Holon Physics Seminar

An Adaptive Gravity Model for Interactions in Insect Swarms
Dr. Dan Gorbonos, Weizmann Institute

February 16, 2017 | 15:00 | Room 424/8

The collective motion of groups of animals emerges from the net effect of the interactions between individual members of the group. In many cases, such as birds, or fish, these interactions are mediated by sensory stimuli that predominantly arise from nearby neighbors. But not all stimuli in animal groups are short range. Here, we consider mating swarms of midges, which interact primarily via long-range acoustic stimuli.
We exploit the similarity in form between the decay of acoustic and gravitational sources to build a model for swarm behavior. By accounting for the adaptive nature of the midges’ acoustic sensing, we show that our “adaptive gravity” model makes predictions that agree well with experimental observations of laboratory swarms.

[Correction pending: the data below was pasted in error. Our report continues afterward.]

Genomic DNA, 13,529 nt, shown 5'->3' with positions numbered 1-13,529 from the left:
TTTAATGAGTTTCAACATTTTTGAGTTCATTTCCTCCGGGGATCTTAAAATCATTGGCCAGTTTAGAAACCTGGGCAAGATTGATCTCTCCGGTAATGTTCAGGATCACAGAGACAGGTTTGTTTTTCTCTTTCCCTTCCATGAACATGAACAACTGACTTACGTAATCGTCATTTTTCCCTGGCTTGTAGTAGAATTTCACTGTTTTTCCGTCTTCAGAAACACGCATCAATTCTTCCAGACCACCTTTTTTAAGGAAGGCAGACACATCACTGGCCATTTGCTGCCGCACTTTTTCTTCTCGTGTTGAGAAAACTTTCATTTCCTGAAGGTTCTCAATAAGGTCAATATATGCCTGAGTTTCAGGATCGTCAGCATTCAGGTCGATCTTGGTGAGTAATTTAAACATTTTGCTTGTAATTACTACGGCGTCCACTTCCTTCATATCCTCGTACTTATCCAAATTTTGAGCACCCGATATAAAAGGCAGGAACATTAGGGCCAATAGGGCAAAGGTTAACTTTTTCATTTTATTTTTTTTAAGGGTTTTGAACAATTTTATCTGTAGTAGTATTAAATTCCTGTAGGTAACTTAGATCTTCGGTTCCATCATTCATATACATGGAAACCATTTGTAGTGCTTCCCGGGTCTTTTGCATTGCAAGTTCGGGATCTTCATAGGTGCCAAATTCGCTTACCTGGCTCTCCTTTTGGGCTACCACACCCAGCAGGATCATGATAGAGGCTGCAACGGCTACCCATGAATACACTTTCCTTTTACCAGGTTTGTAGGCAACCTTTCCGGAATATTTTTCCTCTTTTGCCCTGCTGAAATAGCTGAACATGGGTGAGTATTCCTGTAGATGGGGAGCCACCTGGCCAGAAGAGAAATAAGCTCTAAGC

Our results highlight the role of sensory mechanisms and interaction range in collective animal behavior. They also open a new class of adaptive forces. We find that adaptivity endows swarms with a natural mechanism for stabilization, allowing them to avoid the equivalent of gravitational collapse.